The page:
|Character Design||Kunio Okawara|
Review by ArshadAA
In super robot shows, the local police generally have the unlucky task of vainly trying to keep the monster of the week from rampaging through the city until the hero arrives to trash it. Like Patlabor before it, Brave Police J-Decker cuts out the civilian vigilante middleman by making the robots themselves da’ law! I have this weird issue with Super Robot Chogokin Brave figures in that I never seem terribly impressed by them until I actually hold the damn things in my hands. This release keeps that tradition going.
J-Decker comes in a slightly smaller than usual SRC box. The usual emblazoned Japanese text is replaced with the Brave Police’s signature combination phrase in English.
After attaching the backpack, the non-transforming figure stands roughly 16.5cm to the tip of its wings, making this the tallest Brave release yet.
The head is nicely detailed, but you need to be careful when handling it. The crest and the police lights are very thin and made of hard plastic, and the figure does not come with soft replacements. If you’re wondering why there’s no alternate head with a different/removed mouthplate, it’s because behind J-Decker’s faceplate is just another face, that of his core robot Deckard, which isn’t terribly worth the effort to mold. A nice touch is the neck piece that’s molded into looking like it has a carbon fiber cover to avoid that awkward blockiness that Might Gaine’s neck suffered from.
J-Decker shares the same overall build as Might Gaine, right down to the diecast content and metal hip joints that allow great posability. In fact, I could probably get away with copying the Might Gaine review word for word and changing a few things, but what kind of law abiding nerd would I be if I didn’t give the Brave Police the respect it deserves?
As for the differences, despite the really blocky shoulders the figure can swing its shoulder sockets out even further than Might Gaine. Better yet, the golden edges of its chest crest are hinged and can swing forward so as not to obstruct the arms.
J-Decker’s wings don’t fold vertically but they can swing backwards much like GaoGaiGar’s. Annoyingly, the bottom of the backpack bumps into the rear skirt armor, but it’s not a big deal.
Another difference is that, whereas the top part of Might Gaine’s leg armor didn’t directly touch the knee joint, J-Decker’s hugs it more closely. The result is that the figure’s crus can get stuck behind the thigh when you bend its knees.
Since the feet have simpler design than Might Gaine’s, when you pull them down you can now see how the ankle joints look like now that they’re not obstructed. On the other hand, the bulk and the single color give J-Decker a bad case of mecha clown shoes.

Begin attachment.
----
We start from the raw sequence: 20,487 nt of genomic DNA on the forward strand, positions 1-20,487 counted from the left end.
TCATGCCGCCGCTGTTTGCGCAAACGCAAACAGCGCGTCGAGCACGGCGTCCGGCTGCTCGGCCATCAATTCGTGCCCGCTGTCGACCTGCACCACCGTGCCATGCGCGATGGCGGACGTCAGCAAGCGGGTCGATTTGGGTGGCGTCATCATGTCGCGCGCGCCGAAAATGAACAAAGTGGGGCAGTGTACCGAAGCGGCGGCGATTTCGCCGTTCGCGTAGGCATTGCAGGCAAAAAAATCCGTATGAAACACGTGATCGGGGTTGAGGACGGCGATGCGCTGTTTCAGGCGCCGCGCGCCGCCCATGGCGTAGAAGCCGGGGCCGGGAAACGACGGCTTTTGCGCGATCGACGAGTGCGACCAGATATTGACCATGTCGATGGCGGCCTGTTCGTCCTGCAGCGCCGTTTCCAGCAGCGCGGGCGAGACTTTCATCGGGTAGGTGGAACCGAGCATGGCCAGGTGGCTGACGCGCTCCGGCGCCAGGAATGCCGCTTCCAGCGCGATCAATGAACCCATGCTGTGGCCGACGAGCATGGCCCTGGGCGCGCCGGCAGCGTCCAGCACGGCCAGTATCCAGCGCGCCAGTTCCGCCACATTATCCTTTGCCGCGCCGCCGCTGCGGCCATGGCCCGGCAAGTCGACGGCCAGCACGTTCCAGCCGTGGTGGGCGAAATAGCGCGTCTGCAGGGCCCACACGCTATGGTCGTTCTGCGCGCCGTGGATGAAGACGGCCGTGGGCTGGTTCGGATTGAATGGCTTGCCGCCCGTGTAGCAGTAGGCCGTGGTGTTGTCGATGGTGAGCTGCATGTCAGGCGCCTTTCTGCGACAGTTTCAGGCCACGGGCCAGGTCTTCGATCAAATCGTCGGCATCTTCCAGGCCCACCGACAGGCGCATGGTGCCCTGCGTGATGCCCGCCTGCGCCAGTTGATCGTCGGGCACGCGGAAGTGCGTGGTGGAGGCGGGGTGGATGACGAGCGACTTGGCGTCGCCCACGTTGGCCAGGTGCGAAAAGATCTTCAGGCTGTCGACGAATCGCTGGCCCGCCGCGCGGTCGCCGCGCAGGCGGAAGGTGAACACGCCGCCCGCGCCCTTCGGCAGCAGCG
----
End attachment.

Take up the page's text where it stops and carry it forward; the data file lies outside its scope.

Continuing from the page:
J-Decker comes with one pair of closed fists, two pairs of weapon holding hands, one pair of open palms and one finger pointing left hand. They mount on double ball-jointed wrists that are less prone to popping off than Might Gaine’s were.
Like any good policeman, J-Decker prefers to incapacitate criminals up close with an electromagnetic baton. The simple look suits it perfectly, but wouldn’t you freakin’ know it the first wave defect fairy pays me yet another visit and makes the baton handle slightly crooked.
Somewhat less exciting is J-Decker’s gun the J-Buster. You get one version in its gun mode and the other in its rifle mode. The functionist in me is glad that the figure can dual wield the two guns, but the fashionist finds it odd that they couldn’t replicate the incredibly simple transformation of the buster from gun to rifle mode, which is nothing more than another barrel swinging out from under the gun and attaching to the nozzle. Sillier still is how the Brave Police emblem on the gun has no tampographed details whatsoever when the smaller crest on the figure’s head has a tiny molded badge. The gun’s aesthetic also feels like it belongs more on a Gundam mobile suit than a Brave robot, but that’s probably just me.
The figure comes with a more or less identical Tamashii Act Stage adapter to Might Gaine’s.
Did I mention how hilariously out of scale the SRC Brave robots are with each other?
How’re you doin’?
Did you lose weight?
I dunno, did you get fat?
The SRC line has pulled off another successful Brave robot. Even if you’re not a fan of the shows, there’s a lot to love about Okawara’s work on this 90’s franchise (though the less said about most of the Great combinations, the better).
|Posted 11 July, 2013 - 13:07 by ArshadAA|